Bonuses paid out across the economy rose nearly 5% from last year to more than £40bn, which means they now make up the biggest proportion of workers' pay packages since before the economic downturn.
The official figures are further evidence of a two-track economy: falling wages are masking booming pay deals for white-collar construction employees and other professional jobs, one of Britain's biggest recruiters, Hays, said on Thursday.
Total bonus payments climbed 4.9% to £40.5bn in the year to April compared with a year earlier, the Office for National Statistics said. Around £14.4bn was paid out by banks and insurers, up 2.9% over the year, where the average bonus was £13,300, up £700. Another £26.1bn of bonuses were paid in the rest of the economy, up 6.1%.
Miners and oil explorers were paid the second highest average bonuses, at £7,000 per person, although this was down £300 from the previous year. People working in education and health & social work received the lowest bonuses, which were described as "negligible" by the ONS.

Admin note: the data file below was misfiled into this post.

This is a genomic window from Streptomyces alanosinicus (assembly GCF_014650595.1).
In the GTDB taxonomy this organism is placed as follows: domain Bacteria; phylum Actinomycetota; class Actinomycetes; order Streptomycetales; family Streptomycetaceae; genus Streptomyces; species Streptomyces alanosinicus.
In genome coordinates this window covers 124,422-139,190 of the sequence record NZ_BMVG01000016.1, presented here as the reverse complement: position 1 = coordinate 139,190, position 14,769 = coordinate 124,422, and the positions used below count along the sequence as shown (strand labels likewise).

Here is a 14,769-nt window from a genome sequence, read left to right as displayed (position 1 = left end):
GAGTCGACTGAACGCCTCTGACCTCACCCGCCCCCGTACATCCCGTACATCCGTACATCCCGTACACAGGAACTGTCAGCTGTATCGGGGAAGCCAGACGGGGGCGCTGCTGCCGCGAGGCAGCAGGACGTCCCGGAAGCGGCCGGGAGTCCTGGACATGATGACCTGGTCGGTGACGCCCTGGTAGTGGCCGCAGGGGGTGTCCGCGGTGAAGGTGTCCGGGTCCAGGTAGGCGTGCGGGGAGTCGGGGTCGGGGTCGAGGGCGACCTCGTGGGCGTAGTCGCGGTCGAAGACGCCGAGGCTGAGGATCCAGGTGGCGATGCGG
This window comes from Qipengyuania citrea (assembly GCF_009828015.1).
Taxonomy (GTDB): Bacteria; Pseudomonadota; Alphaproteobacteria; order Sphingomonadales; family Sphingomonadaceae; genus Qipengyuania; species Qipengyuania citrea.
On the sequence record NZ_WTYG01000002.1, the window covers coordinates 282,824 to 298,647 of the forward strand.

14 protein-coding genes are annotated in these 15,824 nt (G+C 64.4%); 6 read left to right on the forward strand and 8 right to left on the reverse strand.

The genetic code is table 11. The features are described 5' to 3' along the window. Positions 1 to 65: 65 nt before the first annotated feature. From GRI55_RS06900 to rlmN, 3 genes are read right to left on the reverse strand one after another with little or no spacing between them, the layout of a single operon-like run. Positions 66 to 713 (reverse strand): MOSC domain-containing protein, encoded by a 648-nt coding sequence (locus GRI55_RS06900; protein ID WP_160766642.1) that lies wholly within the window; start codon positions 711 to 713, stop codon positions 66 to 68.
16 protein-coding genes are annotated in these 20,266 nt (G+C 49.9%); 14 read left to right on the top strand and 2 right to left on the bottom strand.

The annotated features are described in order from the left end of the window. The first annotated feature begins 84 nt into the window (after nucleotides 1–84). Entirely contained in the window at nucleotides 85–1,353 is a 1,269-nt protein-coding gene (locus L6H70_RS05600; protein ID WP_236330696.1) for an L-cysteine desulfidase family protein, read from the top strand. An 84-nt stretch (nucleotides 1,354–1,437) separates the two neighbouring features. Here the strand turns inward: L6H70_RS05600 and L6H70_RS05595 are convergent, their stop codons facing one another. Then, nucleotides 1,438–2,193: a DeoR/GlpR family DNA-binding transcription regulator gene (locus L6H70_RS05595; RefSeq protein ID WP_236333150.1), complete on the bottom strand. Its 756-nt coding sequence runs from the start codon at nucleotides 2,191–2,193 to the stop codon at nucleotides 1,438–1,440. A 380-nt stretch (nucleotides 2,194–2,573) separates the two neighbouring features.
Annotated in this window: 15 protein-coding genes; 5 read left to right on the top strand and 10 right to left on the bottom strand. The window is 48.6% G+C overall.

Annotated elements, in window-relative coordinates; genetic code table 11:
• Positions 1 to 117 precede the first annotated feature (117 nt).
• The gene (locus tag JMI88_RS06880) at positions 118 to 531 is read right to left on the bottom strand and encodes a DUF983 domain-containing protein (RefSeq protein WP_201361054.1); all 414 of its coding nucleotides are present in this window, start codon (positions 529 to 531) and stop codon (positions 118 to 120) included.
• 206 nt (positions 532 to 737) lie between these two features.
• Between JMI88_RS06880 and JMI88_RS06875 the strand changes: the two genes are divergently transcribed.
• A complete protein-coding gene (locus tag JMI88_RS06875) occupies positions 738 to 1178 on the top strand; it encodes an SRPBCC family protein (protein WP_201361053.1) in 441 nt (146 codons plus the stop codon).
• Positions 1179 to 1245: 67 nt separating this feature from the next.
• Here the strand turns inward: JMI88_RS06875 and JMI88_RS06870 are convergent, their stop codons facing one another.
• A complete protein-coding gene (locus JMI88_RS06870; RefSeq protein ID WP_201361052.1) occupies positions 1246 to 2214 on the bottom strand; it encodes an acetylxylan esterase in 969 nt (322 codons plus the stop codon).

Bonuses have increased to 6% of total pay in the year to April, the highest level since 2008 when bonuses made up 7.1% of pay. In the private sector, payments climbed 5.8% to £39.1bn while public sector bonuses fell by 16.3% to £1.3bn, partly reflecting the privatisation of Royal Mail in October 2013.
Private sector employees received just over £1,800 in bonuses on average, about seven times higher than the average public sector worker's bonus of just below £300. However, private sector workers have lower average regular pay than people working in the public sector, and their bonuses make up a bigger share of total pay than in the public sector.
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